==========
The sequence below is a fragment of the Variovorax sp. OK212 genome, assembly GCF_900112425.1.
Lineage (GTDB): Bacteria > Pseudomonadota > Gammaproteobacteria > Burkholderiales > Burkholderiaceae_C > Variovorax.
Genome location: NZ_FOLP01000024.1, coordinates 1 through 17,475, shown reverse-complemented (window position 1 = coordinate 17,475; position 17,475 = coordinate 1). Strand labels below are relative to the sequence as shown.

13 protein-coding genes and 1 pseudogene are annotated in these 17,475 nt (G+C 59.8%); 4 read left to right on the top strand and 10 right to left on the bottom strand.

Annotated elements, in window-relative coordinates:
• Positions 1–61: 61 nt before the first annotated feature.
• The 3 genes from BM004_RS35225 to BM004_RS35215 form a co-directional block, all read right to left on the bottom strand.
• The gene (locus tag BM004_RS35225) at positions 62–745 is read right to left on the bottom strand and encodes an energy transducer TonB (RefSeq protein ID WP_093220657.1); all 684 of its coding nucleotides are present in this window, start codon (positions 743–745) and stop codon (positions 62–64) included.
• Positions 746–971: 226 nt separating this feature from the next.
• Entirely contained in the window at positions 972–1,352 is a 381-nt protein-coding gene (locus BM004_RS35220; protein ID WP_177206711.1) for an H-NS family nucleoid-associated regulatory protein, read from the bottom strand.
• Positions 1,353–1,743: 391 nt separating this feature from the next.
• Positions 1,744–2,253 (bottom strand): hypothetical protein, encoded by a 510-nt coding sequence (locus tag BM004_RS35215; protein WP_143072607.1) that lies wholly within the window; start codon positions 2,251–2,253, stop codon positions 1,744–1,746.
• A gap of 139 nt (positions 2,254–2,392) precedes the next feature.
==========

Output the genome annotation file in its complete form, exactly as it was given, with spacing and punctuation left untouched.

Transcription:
The sequence below is a fragment of the Variovorax sp. OK212 genome, assembly GCF_900112425.1.
Lineage (GTDB): Bacteria > Pseudomonadota > Gammaproteobacteria > Burkholderiales > Burkholderiaceae_C > Variovorax.
Genome location: NZ_FOLP01000024.1, coordinates 1 through 17,475, shown reverse-complemented (window position 1 = coordinate 17,475; position 17,475 = coordinate 1). Strand labels below are relative to the sequence as shown.

13 protein-coding genes and 1 pseudogene are annotated in these 17,475 nt (G+C 59.8%); 4 read left to right on the top strand and 10 right to left on the bottom strand.

Annotated elements, in window-relative coordinates:
• Positions 1–61: 61 nt before the first annotated feature.
• The 3 genes from BM004_RS35225 to BM004_RS35215 form a co-directional block, all read right to left on the bottom strand.
• The gene (locus tag BM004_RS35225) at positions 62–745 is read right to left on the bottom strand and encodes an energy transducer TonB (RefSeq protein ID WP_093220657.1); all 684 of its coding nucleotides are present in this window, start codon (positions 743–745) and stop codon (positions 62–64) included.
• Positions 746–971: 226 nt separating this feature from the next.
• Entirely contained in the window at positions 972–1,352 is a 381-nt protein-coding gene (locus BM004_RS35220; protein ID WP_177206711.1) for an H-NS family nucleoid-associated regulatory protein, read from the bottom strand.
• Positions 1,353–1,743: 391 nt separating this feature from the next.
• Positions 1,744–2,253 (bottom strand): hypothetical protein, encoded by a 510-nt coding sequence (locus tag BM004_RS35215; protein WP_143072607.1) that lies wholly within the window; start codon positions 2,251–2,253, stop codon positions 1,744–1,746.
• A gap of 139 nt (positions 2,254–2,392) precedes the next feature.